Bentham Science observes World Glaucoma Week from 8th to 15th March, 2018, with the world and presents full support for the victims of glaucoma through publishing the latest research developments to combat this dangerous eye disease. Glaucoma is a widely feared eye problem because it causes irreversible blindness. Eye researchers and ophthalmologists have mostly attributed glaucoma to the increase in intraocular pressure, i.e. the increase in fluid pressure inside the eye.
However there are cases where the glaucoma patients had normal intraocular pressure, which suggests that there are other factors that can cause or enhance the risk of contracting this disease. Researchers from the Ophthalmology Unit of the University of Rome Tor Vergata have recently discovered that the patients of Alzheimer’s were often found susceptible of getting glaucoma in their eyes. Alzheimer’s disease is the most common form of dementia in the elderly that hampers memory and understanding.
Both these neurodegenerative diseases were found to have very similar risk factors and often co-existed in the older people. The research is an important revelation and opens doors for future studies and possible progress in finding cure for both Alzheimer’s disease and glaucoma.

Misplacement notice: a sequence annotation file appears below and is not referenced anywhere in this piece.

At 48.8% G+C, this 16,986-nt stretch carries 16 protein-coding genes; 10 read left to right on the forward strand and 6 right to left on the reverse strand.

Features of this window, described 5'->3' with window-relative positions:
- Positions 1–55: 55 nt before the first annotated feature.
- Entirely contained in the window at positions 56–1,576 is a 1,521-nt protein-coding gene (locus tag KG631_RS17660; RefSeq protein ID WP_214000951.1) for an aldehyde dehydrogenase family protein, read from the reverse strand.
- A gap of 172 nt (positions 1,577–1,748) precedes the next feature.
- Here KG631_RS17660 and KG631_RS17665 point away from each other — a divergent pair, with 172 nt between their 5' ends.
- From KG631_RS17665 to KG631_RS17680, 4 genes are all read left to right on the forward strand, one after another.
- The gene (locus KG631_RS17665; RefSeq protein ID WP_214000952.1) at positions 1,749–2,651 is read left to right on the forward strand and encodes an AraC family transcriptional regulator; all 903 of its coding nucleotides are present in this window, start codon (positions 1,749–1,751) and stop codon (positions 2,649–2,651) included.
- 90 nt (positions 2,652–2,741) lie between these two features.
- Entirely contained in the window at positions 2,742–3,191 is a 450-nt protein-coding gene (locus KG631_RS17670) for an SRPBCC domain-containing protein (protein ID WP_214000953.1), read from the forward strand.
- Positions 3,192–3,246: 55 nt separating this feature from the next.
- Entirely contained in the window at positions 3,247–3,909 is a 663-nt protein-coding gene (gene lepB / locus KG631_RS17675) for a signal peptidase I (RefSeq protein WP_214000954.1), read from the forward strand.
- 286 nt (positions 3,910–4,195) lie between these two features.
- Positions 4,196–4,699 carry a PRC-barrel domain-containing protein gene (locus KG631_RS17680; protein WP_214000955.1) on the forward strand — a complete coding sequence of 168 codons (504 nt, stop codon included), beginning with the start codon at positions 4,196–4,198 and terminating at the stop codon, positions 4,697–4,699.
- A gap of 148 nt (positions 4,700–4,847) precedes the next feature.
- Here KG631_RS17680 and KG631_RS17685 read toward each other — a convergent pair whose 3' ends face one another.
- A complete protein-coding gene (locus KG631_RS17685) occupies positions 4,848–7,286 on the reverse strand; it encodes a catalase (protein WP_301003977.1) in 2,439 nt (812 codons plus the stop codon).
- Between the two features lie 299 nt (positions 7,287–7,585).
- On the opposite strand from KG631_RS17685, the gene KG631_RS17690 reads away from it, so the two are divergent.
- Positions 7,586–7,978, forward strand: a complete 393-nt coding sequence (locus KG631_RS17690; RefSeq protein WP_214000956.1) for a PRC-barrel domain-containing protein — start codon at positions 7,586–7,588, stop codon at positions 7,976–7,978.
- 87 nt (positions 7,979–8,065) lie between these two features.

The research entitled, Glaucoma and Alzheimer Disease: One Age-Related Neurodegenerative Disease of the Brain, is published in the Bentham Science journal, Current Neuropharmacology.
Journal: Current Medical Imaging Reviews
Author(s): Tomasz K. Nowicki*, Karolina Markiet, Edyta Szurowska
Hepatocellular carcinoma (HCC) is the most common primary liver cancer, which develops mostly in the setting of chronic liver disease. European Association for the Study of the Liver (EASL) and European Organization for Research and Treatment of Cancer (EORTC) prepared guidelines for screening, follow-up and diagnosis of HCC to facilitate decision making and optimize both diagnostic and therapeutic protocols.
The review briefly describes etiology, epidemiology and histopathology of HCC and presents EASL-EORTC guidelines for surveillance and diagnosis of HCC. Target population and screening algorithm is presented in the surveillance section. Ultrasound imaging of HCC and the role of contrast enhanced ultrasound are described as well as the value of laboratory tests in screening. Further, radiological features of HCC in multiphase CT and dynamic contrast enhanced MRI and diagnostic criteria are presented. Additionally, the advantages of advanced techniques in MRI such as diffusion weighed imaging and the use of hepatocyte-specific contrast agents are discussed.
Lastly, the EASL-EORTC guidelines are compared with the guidelines of the American Association for the Study of Liver Diseases and the Japan Society of Hepatology. Also LI-RADS and the Barcelona Clinic Liver Cancer classification are mentioned.
In the near future, due to the ongoing advances in imaging a revision of the guidelines may be expected.